It was the kiss heard round the world.Doctor Octopus, who had recently taken over Spider-Man's body, kissed Mary Jane Watson (unaware of the switch) passionately in the pages of Amazing Spider-Man #700, telling her he intended to renew their relationship. Before the kiss itself, he expressed how he was plotting to be with her, and she at one point tore open his shirt (revealing the Spider-Man costume). The villain pretending to be a hero looked at her lasciviously and clearly desired to have a romantic relationship with her…
And that, coupled with Superior Spider-Man #2's cover of the pair kissing again (or more accurately, Ock/Spidey stealing a kiss from the redhead), set off an internet firestorm, led by many respected commentators who one would assume know comics. People who have contributed to the industry through reports, criticism, and intelligent discussion started a fierce argument based, in the end, seemingly entirely on assumption and speculation.
MILD SPOILERS FOR SUPERIOR SPIDER-MAN #2 AHEAD
And now, with Superior Spider-Man #2 out and on the shelves, it all ends with Otto (again, somewhat gross and lasciviously) accessing Peter's memories about his time with MJ. With great memories come great feelings, and now legitimately caring for her, decides to break things off entirely. Aside from that first big kiss in ASM #700 that set off the internet, all Otto wound up getting was a few pecks on the cheek.Now, the conversation about rape and how it's portrayed/the subject is handled in comics and indeed all media is an extremely important (and sensitive) one, but not the subject of this article. We won't be covering that today, and indeed, Steve Wacker didn't discuss it at the time because it doesn't actually happen in either of these comics. As Wacker said himself on Twitter when this first came up, "It's an important topic, but I think it's diminished by this kind of craziness." Indeed, the only problem with how people approached the issues raised by ASM #700 and the subsequent covers is that they went after writer Dan Slott and editor Stephen Wacker simply because of potential. It seems to imply an ignorance of the serial nature of comic book storytelling, or at least a refusal to acknowledge it.
In two days of Twitter conversation about the subject, Wacker consistently tried to roll with any questions, and merely argued that readers should continue reading. His only direct comments about the issue itself were that the scene in ASM did not depict sex (true), and that people needed to read the first few issues of Superior to know how the story would play out. In other words, he did his exact job as editor of a serialized story — he told people to read it serially, as it came out, and didn't spoil what his writer had, at that point, already written.The ASM kiss What this really speaks to is the nature of serialization in the internet age. With feedback and conversation truly instantaneous via Twitter and other social networks, solicitations showing covers and teasing at storylines three months ahead of time, and a constant need for immediate gratification, it seems that comic book readers may be losing the ability to simply enjoy serial fiction. Rather than thinking about what actually happens in the pages of a just-read book, readers have been trained — partially by themselves and peers in the internet indignation machine, partially by the culture of previews and interviews (of which we acknowledge our role in) — to always be thinking several months ahead in the future.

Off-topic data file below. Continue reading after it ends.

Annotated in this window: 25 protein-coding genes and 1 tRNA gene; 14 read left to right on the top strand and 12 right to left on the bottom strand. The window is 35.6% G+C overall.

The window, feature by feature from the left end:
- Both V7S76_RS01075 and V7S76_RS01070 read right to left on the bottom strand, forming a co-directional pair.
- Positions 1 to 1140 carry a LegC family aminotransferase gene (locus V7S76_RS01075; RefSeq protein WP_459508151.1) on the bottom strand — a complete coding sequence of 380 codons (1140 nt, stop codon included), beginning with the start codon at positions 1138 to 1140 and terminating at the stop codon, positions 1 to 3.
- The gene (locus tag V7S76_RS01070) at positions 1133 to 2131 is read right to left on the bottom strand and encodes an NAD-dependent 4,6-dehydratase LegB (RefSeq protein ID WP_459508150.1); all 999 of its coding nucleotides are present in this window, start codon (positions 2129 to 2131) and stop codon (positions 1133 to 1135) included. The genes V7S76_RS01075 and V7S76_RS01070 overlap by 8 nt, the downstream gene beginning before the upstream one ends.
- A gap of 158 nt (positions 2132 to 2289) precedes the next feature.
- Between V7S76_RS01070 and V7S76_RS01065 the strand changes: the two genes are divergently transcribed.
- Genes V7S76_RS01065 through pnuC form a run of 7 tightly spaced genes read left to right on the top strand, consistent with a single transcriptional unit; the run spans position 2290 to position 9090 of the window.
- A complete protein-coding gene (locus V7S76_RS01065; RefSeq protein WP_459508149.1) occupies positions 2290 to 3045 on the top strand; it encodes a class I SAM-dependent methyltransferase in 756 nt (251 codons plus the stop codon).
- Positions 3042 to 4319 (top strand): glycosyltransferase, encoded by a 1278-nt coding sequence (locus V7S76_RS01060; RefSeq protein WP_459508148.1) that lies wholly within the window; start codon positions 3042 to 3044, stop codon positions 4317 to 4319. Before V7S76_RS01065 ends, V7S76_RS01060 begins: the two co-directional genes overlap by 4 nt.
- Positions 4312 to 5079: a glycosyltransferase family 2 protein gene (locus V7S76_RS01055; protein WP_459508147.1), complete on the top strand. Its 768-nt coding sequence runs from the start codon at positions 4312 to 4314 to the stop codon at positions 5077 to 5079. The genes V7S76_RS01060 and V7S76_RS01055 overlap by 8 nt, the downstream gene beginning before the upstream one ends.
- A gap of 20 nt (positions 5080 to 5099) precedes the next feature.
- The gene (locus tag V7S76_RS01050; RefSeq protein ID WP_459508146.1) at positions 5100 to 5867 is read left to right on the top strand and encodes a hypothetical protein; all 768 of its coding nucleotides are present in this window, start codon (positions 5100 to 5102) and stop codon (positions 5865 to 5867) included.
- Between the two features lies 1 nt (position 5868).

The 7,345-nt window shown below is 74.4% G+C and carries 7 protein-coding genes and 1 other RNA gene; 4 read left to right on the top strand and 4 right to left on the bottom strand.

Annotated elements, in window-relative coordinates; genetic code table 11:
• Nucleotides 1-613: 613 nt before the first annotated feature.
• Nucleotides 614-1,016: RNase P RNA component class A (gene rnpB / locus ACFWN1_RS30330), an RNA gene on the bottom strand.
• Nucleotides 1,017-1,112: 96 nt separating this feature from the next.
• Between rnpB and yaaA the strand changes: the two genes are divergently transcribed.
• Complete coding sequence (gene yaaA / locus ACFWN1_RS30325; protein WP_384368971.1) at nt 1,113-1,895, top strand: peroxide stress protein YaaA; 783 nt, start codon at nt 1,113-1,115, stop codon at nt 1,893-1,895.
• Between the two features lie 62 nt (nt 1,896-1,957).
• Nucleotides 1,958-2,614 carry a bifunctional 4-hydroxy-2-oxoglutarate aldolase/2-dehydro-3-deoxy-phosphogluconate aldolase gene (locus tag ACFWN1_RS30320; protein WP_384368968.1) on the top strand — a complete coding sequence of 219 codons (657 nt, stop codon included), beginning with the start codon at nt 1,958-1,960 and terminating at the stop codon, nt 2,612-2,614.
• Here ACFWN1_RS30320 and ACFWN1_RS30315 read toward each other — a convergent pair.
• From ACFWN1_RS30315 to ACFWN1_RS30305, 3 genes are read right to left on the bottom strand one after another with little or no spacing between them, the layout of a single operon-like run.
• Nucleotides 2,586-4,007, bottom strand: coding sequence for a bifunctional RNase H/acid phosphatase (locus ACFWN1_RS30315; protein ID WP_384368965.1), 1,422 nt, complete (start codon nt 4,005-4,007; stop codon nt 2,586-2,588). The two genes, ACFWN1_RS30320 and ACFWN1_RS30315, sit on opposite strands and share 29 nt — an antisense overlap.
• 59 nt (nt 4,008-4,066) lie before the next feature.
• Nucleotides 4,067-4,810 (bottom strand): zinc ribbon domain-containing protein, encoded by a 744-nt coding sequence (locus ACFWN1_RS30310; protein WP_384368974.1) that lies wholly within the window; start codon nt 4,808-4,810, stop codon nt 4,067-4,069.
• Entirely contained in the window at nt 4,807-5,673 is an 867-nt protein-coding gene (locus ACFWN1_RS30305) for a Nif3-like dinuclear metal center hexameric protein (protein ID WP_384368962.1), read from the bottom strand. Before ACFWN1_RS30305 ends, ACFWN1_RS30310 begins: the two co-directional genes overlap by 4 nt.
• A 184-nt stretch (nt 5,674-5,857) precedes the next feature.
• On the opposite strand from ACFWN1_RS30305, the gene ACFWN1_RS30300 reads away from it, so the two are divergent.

But covers have traditionally been misleading. Quick moments and cliffhangers and provocative covers — these are not only intended but necessary parts of a serial. Covers have nearly always had misleading elements, from announcing the death or retirement of a character to a misleading moment of passion between an unlikely pair. The whole point is to have a reader say "wait - what?" and have an intense desire to see what happens next. About a year and a half ago, another Marvel Comics cover showed a surprising kiss. Was Cyclops cheating on Emma Frost (who he had cheated with — mentally — on Jean Grey, of course)? Why would Storm be in his embrace and not with, you know, her husband at the time? Of course, it wound up being a misleading cover, showing an alternate reality. Indeed, scenes of romance and death are a traditional method of teasing readers to try to bring more eyes to the next issue. Again, it's merely the definition of serialization.What people were angry about at first was the mere suggested possibility of more than a kiss, then the anger turned more towards Wacker and Slott's unwillingness to accept their argument, or, in their own defense to tell readers how the story would play out a month in advance of the issues where the resolution took place. And that's just not how serial storytelling is supposed to go.
So what's the solution? Should solicitations not go out over the internet? That seems impossible at this stage, and fans have clear and easy access to the monthly Previews catalogue, anyway. Should creators and editors stay off of social networks and not interact with fans? Again, both impossible and frankly a bit silly. The positive examples of interaction are often overshadowed by the extreme fringe negatives with attacks and death threats, but the positeves tend to actually be more frequent and outweigh the negatives, with fans getting a behind-the-scenes look at the creation of the media they so enjoy.
No, the only real solution is for fans themselves to take a step back into the days when serial adventures were taken one at a time. Just because there can be an instant reaction doesn't mean there has to be one.At the very least, the tone of the far-too frequent internet indignation machine should be measured against both what we know and what we just think we know.
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